Energy Costs on Bases to Rise as Troops Return
Most of these facilities are dependent on local electrical grids, which are not seen as secure and reliable in times of emergency, she said at the National Defense Industrial Association's Environment, Energy Security and Sustainability Symposium here. Facility energy costs totaled $4.1 billion in fiscal year 2011.
The services havecommitted to producing 3 gigawatts of renewable energy on their bases by 2025. This will be additional new sources, and not intended to replace already existing energy, she stressed.
The Defense Department sees four strategies that will help installations reach these goals: reducing demand; expanding supply; enhancing security; and leveraging advanced technology, Robyn said.
As far as expanding supply, there has already been a lot of work done in solar, she said. The Defense Department recently made an attempt to figure out just how much potential there was in the field. It studied nine bases in the Southwest to determine how much land was available for solar farms. The conclusion: not as much as one would think.
Despite the region's reputation for year-around sun, the study showed 96 percent of the land was not available. It was being used for operations, the topography was mountainous and not suitable, or there were environmental concerns such as the endangered desert tortoise. In such cases, "he wins," she said of the reptile.
The good news coming out of the study was that the other 4 percent of land could potentially produce 7,000 megawatts of electricity on the bases, she said.
"Renewable energy in and of itself does not get us energy security," she said.
The Defense Department is looking at smart microgrids, more efficient buildings and other strategies to reduce energy usage.
To move ahead with these concepts, the military must do a better job of understanding how much power it is using. It is sometimes difficult to know how much electricity buildings are consuming, she said.
"We do a terrible job of metering our facilities because they are not charged individually" for the amount of energy consumed, she said. A "united facilities criteria" will be released late this year that will spell out standards for new buildings and renovations.
Her office is also partnering with the National Academy of Sciences to study the lifecycle costs and effectiveness of green building standards.
Meanwhile, the Defense Department wants to continue to leverage new technologies to help it reach its energy goals. The U.S. military has some 300,000 buildings and it can serve as a testbed for new concepts. A $30 million per year program is giving funding to small businesses who have good ideas but can't get the data they need to prove they work. The department has 150 years of experience working with cutting edge technologies, Robyn noted.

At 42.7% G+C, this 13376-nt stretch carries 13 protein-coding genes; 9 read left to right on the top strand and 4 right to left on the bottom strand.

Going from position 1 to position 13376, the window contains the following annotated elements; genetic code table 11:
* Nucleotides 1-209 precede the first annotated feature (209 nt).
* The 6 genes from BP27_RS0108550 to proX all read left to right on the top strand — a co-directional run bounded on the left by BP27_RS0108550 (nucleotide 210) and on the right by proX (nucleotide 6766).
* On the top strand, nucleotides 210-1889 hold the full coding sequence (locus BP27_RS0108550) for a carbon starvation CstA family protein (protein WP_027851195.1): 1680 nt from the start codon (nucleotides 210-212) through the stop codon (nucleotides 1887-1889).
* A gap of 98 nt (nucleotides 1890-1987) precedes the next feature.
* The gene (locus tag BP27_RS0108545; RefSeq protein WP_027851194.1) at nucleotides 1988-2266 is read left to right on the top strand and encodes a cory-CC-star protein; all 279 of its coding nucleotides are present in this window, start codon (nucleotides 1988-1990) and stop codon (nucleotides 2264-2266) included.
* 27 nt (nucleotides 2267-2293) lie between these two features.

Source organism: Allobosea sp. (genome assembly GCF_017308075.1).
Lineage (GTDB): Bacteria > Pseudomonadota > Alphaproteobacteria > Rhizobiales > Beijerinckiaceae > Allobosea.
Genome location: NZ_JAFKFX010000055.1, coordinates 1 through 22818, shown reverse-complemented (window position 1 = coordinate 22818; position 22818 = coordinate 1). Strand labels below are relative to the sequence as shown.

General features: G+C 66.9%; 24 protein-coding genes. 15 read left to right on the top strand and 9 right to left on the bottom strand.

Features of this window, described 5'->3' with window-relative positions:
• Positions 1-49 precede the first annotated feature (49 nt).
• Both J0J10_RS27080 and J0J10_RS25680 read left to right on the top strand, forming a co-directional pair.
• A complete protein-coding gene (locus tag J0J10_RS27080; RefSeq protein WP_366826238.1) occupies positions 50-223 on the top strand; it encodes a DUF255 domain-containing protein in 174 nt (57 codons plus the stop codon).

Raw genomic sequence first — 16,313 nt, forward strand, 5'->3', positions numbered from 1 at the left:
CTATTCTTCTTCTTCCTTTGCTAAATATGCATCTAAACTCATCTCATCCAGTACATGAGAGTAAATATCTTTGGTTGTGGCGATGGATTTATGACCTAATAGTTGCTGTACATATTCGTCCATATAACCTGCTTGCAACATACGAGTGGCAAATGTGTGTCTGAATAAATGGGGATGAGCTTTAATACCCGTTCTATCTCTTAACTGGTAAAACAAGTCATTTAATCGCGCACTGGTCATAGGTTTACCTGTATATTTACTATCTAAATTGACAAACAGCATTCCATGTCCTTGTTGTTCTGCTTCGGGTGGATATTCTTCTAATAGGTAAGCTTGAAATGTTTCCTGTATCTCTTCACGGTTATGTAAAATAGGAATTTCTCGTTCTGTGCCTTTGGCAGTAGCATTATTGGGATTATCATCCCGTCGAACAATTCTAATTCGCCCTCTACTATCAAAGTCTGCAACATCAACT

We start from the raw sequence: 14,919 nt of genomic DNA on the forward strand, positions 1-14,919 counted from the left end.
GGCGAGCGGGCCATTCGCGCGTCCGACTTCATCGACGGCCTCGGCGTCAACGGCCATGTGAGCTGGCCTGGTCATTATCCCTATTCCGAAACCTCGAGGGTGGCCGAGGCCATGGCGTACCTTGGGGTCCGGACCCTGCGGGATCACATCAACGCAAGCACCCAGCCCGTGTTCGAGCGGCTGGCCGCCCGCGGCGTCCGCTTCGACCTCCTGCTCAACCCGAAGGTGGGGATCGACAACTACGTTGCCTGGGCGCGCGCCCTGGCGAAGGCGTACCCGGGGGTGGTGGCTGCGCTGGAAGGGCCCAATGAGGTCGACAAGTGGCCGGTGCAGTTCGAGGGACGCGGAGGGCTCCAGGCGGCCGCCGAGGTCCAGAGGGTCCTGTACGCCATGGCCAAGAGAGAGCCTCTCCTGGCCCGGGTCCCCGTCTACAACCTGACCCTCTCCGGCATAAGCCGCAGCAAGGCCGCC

The program had about 600 proposals the first year, and 27 of them were funded. It has received 475 proposals this year. She singled out the FlexEnergy turbine at Fort Benning, Ga., that is converting methane gas from an old landfill into electricity as a promising project.(See story here)
Other funded projects include electrochromatic windows that tint and lighten up depending on how much sunlight is hitting a building and a nanotechnology-based membrane that removes humidity from the air without needing a cooling system. Both could result in a building requiring a smaller, less expensive to run cooling system, but until the data on the effectiveness of the systems are out there, construction engineers and building designers would not risk installing a more efficient chiller, she said.
One action that could help reduce energy consumption is two more rounds of Base Realignment and Closures in 2013 and 2015, better known as BRACs. That position has made her a "piñata" in Capitol Hill hearings, she admitted.
"We can't reduce force structure to the degree we have to under budget constraints and not close military bases," she said. That request was turned down in the House version of the National Defense Authorization Act passed last week.
On the separate subject of climate change, Robyn said her office is studying the impact of rising sea levels and extreme weather on military installations to see which ones may be vulnerable over the next century. One-third of bases and facilities are within 20 miles of a shoreline, she said.
"We are looking at the risk to critical infrastructure and mission performance under a prescribed series of sea level scenarios" ranging from a half meter to two meters over the course of the next century, she said. The goal is to translate the science into usable information for installation managers so they don't have to go out and figure out the scenarios themselves, she said.